Attention deficit disorder or ADD is a condition that affects many people. It’s often difficult for those with this condition to concentrate for long periods of time. In addition, there is a similar condition known as attention deficit hyperactivity disorder or ADHD. This condition is different from ADD due to the fact that it includes bouts of hyperactivity. In this post, you’ll learn about ADD and ADHD testing as well as risk factors for these conditions.

Receiving ADD or ADHD Testing

You might feel confused about whether you have ADD or ADHD. With that in mind, you’ll want to consider receiving either ADD or ADHD testing. It can be understandably difficult to ascertain whether someone has ADD or ADHD without proper assessments. In turn, ADHD or ADD testing must be conducted. Certain individuals might be able to qualify for free ADD or ADHD testing.

In many cases, ADD and ADHD can be difficult to properly diagnose. Therefore, you should expect proper testing for these conditions to involve several steps. For instance, you might need to visit a specialist in order to receive ADD or ADHD testing. In turn, this process could involve speaking to professionals as well as taking a series of tests or neuropsychological evaluations. You’ll likely be asked about your medical history. Therefore, it’s wise to have this information ready to present to professionals while undergoing ADD or ADHD testing.

People at Risk for These Conditions

It’s understandable to wonder which type of people are the most likely to be diagnosed with ADHD or ADD. Statistics show that nearly 6.4 million children throughout the United States have been diagnosed with ADHD. Unfortunately, nearly anyone can be diagnosed with these conditions. Research does show that ADHD is far more common in males. In fact, statistics show that boys are 13.2% likely to be diagnosed with this condition while girls have a 5.6% likelihood of an ADHD diagnosis.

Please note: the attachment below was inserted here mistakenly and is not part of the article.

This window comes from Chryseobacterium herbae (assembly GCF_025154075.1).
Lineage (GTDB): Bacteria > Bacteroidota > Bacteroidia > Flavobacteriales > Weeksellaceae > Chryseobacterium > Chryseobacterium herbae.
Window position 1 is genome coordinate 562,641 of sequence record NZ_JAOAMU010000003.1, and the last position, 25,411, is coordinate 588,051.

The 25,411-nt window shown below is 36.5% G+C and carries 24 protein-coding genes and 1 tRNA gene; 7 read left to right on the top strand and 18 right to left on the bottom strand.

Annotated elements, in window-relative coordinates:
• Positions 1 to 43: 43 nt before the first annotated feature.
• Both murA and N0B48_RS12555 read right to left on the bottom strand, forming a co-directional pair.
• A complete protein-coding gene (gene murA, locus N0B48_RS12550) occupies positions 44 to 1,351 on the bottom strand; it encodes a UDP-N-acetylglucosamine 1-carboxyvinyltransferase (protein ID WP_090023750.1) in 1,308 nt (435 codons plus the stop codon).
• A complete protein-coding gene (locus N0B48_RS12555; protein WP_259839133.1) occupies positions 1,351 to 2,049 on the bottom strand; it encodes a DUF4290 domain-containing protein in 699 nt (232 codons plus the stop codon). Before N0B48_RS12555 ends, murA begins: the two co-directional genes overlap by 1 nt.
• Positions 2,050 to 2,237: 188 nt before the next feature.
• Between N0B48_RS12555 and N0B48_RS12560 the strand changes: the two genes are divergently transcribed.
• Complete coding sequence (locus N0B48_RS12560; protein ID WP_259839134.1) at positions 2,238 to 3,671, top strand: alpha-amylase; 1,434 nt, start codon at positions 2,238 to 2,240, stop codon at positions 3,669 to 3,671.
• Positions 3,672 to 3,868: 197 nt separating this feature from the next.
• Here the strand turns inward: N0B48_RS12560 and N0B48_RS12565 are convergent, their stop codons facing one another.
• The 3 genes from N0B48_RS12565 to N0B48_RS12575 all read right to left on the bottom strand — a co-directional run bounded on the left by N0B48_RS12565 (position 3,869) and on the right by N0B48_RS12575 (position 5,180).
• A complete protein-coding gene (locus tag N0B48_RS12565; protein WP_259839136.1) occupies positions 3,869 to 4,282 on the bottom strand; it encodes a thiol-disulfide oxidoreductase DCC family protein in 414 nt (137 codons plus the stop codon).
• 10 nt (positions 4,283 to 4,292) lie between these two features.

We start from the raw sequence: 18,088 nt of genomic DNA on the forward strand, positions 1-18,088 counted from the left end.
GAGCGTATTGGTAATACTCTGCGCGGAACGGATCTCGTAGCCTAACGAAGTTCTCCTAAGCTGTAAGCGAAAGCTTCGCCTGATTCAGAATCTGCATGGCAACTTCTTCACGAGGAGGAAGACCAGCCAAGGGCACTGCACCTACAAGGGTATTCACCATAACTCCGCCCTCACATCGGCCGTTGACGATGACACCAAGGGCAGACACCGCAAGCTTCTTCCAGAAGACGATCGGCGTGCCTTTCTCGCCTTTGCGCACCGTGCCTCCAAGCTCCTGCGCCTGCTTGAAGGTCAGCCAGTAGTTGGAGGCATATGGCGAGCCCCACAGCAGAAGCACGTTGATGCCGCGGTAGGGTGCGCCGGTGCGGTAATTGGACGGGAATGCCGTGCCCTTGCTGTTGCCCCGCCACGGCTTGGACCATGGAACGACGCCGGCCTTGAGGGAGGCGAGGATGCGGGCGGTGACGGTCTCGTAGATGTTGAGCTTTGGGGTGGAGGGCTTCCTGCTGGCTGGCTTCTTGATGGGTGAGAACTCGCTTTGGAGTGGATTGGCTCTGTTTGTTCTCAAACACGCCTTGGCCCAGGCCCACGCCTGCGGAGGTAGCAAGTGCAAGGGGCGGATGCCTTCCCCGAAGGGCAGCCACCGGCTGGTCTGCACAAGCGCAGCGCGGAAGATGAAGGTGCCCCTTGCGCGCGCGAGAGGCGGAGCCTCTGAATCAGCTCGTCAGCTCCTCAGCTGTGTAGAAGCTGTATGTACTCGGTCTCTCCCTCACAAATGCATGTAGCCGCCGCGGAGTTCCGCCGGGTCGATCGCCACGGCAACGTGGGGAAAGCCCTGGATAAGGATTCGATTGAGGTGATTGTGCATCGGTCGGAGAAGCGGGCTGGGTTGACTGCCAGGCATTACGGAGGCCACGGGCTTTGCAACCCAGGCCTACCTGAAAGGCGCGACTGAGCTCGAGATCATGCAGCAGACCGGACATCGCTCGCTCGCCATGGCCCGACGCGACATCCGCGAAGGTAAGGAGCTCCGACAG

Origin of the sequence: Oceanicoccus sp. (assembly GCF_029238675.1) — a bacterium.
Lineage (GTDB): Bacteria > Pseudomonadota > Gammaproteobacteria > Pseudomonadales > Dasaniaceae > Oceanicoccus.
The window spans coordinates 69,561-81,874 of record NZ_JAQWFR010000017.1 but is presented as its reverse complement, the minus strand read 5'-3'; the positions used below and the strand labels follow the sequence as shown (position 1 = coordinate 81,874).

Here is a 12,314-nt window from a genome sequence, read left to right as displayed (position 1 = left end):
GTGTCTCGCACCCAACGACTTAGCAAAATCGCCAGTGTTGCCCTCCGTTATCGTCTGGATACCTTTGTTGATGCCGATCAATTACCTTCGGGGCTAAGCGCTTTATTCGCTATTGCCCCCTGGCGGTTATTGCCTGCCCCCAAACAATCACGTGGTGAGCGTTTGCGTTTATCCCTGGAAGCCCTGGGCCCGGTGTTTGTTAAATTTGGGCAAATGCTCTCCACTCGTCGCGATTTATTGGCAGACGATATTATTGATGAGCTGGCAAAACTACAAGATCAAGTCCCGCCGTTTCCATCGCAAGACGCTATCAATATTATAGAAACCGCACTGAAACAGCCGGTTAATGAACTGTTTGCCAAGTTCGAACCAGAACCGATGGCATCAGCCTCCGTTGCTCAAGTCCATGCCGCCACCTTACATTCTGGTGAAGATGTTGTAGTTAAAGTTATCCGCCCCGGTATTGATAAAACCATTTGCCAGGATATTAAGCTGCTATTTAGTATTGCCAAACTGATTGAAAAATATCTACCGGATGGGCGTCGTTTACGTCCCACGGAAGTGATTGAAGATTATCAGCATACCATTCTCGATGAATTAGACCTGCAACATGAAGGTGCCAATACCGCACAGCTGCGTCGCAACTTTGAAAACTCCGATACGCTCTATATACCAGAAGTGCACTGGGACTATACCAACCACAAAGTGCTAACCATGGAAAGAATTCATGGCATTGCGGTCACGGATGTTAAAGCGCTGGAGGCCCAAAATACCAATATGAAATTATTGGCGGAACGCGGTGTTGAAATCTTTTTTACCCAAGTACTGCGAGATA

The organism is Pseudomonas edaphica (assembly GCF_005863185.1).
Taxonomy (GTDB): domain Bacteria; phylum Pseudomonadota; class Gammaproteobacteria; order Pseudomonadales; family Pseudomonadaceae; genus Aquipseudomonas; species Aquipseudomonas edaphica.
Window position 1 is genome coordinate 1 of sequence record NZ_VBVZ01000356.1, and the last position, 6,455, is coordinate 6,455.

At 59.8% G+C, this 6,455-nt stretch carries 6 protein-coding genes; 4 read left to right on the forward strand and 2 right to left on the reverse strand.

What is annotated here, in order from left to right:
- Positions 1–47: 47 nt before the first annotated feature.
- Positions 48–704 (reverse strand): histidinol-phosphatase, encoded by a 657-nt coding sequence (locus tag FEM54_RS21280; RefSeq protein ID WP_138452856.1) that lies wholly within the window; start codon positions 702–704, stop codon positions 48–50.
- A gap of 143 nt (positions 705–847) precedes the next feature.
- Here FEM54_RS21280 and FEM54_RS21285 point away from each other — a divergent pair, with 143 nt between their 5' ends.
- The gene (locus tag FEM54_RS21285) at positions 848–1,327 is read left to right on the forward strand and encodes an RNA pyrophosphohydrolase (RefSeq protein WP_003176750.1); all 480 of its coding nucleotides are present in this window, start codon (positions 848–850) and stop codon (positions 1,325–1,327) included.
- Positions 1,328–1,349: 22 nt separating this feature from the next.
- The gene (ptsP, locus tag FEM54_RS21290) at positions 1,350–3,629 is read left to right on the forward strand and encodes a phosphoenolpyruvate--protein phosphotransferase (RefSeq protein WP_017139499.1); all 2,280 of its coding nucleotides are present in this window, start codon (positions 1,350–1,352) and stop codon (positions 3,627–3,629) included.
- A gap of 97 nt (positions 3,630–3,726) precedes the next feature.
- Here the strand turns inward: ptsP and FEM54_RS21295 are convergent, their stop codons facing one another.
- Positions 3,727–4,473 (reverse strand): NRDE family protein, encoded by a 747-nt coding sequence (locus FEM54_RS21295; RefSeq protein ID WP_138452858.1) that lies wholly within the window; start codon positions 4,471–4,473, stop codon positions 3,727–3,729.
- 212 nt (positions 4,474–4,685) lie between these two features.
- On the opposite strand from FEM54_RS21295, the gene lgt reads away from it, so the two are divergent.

Many people also wonder whether these conditions affect adults or children. Considering that, it’s important to know that adult ADD or ADHD both exist. Adults suffering from ADD also deal with stress, depression, and other types of emotional problems. In turn, one study found that this makes these adults three times more likely to miss work because of their overall condition. Therefore, adult ADD assessments exist in order for older individuals to receive testing.

What Happens After Testing Concludes

After receiving ADHD or ADD assessments, it’s understandable to wonder what happens next. If your results show that you have either or both of these conditions, you’ll want to begin a treatment plan. This stage involves professionals recommending ways for you to treat the conditions you’re living with. It’s important to note that a series of test can determine whether you have certain conditions. However, treatment plans are often needed to ensure patients have the tools needed to manage ADD and ADHD.

In closing, many people live with disorders affecting their ability to properly focus. Many with attention problems suffer from ADD, ADHD, or a combination of these conditions. If you suspect you might have these conditions, consider undergoing medical testing. These tests are generally non invasive ways to determine if you suffer from one of several attention deficit disorders.